Back In Britain 1949 -1965

With Denny’s return to Britain, he was in fine voice, perhaps better than ever. Certainly he was at the pinnacle of his vocal abilities. He was to make some more fine recordings with the Stanley Black Orchestra during 1949. He quickly set about organising new engagements, and some more touring, and some radio work. He remained under contract to Decca, and he was able to get by and make a living.

However, he still faced some of the earlier difficulties that he had encountered prior to going to the States, and the regular radio work of the kind he desired was eventually to become much more difficult to secure. Denny still sought a radio show of his own. But such a show did not transpire for Denny, and given his proven ‘star’ status and popularity on both sides of the Atlantic, it produced some caustic criticism of the BBC in the music papers:

“Denny Dennis is going grey waiting for a series. It would be a shame if America made his name instead of the BBC”

“Denny Dennis made nine broadcasts in sixteen hours when he arrived in New York and over here he couldn’t make first base in ‘Workers Playtime’. I give up!”

Such comments may perhaps be a little unfair, and Denny did make regular radio appearances. Whatever the reasons however, he was never to achieve a series of his own.

Denny then teamed up with a new quartet called the ‘Fraser Hayes Quartet’, who eventually became the ‘Fraser Hayes Four’. Denny initially financed the venture, and the new group was to prove successful. In June 1950 they appeared on the radio show ‘Variety Fanfare’, and were given positive comments by the critics. However, in January 1951 Denny left the group. This was possibly in part due to financial pressures of maintaining such a group.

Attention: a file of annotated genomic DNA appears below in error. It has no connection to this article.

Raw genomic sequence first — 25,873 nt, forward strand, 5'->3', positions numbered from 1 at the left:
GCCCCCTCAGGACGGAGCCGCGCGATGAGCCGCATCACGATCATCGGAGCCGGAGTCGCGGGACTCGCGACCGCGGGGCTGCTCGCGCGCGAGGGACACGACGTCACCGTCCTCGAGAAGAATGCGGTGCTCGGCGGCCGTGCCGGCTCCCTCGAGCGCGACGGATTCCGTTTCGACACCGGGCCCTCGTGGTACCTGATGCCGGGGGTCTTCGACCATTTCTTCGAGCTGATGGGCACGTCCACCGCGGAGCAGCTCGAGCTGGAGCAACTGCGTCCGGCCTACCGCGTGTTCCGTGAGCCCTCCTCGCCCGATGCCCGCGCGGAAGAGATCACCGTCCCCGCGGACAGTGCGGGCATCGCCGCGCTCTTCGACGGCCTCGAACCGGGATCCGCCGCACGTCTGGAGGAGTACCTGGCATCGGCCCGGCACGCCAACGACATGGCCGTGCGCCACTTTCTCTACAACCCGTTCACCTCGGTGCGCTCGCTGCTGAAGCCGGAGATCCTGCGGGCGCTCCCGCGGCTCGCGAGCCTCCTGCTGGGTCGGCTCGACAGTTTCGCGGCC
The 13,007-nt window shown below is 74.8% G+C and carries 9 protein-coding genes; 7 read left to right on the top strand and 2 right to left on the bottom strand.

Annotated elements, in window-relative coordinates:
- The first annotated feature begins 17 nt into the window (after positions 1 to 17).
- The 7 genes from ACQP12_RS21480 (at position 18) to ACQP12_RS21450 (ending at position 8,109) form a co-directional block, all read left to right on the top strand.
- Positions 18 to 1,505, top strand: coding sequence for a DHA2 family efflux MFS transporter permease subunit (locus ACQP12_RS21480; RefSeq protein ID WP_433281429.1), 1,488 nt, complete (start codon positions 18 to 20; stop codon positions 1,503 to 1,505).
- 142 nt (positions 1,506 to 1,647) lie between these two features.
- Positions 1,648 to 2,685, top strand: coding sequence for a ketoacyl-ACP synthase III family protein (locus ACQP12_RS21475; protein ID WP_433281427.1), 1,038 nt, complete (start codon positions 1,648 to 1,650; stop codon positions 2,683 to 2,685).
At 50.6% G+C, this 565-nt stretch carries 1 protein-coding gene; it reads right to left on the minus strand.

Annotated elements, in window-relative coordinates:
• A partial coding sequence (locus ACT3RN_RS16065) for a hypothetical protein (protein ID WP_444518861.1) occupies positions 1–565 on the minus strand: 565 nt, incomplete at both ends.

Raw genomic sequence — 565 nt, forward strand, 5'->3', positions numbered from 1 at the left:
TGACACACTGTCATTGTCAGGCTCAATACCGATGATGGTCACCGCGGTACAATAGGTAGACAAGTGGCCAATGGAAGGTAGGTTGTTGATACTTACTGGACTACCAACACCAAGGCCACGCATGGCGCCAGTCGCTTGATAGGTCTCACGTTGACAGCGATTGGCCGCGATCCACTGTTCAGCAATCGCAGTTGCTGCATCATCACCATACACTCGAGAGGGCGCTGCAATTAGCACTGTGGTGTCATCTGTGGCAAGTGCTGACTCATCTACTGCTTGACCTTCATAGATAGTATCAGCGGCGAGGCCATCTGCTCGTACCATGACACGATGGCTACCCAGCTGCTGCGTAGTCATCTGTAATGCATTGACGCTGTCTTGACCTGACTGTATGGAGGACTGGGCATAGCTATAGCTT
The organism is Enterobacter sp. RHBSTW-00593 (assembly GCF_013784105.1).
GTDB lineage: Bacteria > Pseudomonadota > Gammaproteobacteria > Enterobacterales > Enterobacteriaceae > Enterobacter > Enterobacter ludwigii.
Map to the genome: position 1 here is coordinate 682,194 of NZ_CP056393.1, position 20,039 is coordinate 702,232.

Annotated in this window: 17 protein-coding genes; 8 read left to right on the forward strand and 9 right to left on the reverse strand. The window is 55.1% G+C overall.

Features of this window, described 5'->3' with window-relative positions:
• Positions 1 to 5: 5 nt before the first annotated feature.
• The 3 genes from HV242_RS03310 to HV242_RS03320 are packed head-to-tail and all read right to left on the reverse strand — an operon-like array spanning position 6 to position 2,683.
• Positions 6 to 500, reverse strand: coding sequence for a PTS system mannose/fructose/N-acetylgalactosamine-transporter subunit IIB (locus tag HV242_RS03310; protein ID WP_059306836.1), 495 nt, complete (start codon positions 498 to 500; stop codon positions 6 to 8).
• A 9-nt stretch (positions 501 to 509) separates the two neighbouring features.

Denny found himself back in the old routine of singing with various bands. He spent some time with the Vic Lewis Orchestra in the early fifties and Denny also found regular radio work as a vocalist on programmes such ‘In The Still Of The Night’ with the Johnny Douglas Orchestra, as well as other programmes such as ‘Sweet Serenade’

Denny then teamed up for a very successful association with his old Ambrose colleague Sid Phillips, and made some twenty three recordings with Sid’s very popular band, plus regularly appearing on broadcasts and touring with the band. Denny’s time with Phillips drew many favourable comments.

However, from the mid 1950’s Denny found it more difficult to sustain the levels of success that he had known in his earlier career. He was not getting the work or the titles, and he made fewer recordings. Between 1956 and 1958 Denny went on to record some twenty-one titles for the ‘Embassy’ label, mainly with the Ken Jones and Johnny Gregory Orchestras. These records could be purchased in the Woolworth’s department stores, at lower prices than the hit recordings made by the original performer. Denny recorded titles such as Como’s ‘Magic Moments, Dean Martin’s ‘Memories Are Made Of This’ and the Everly Brothers ‘Bye Bye Love’.  With hindsight, it may be seen as something of a comedown for Denny, but it was not always perceived that way in the 1950’s when several versions of a song might all be in the charts at once. The ‘Embassy’ recordings were to be Denny’s last recordings.  

What might explain Denny’s sudden reversal in fortune? He was not the only one to experience it. Other great British and American vocalists also found it difficult to survive and the early to mid 1950’s were a difficult time for many of the established vocalists. Many of the older vocalists of the 1930’s and 1940’s had to literally reinvent themselves to succeed. Sinatra teamed up with the likes of Billy May and Nelson Riddle to produce a series of wonderful concept albums. Perry Como continued his success with more novelty type material such as ‘Hot Diggity’, Dog Diggity Boom’ and Denny’s friend Frankie Laine, while not entirely abandoning his jazz roots, eventually entered the ballad world of the western theme with hits such as ‘High Noon’.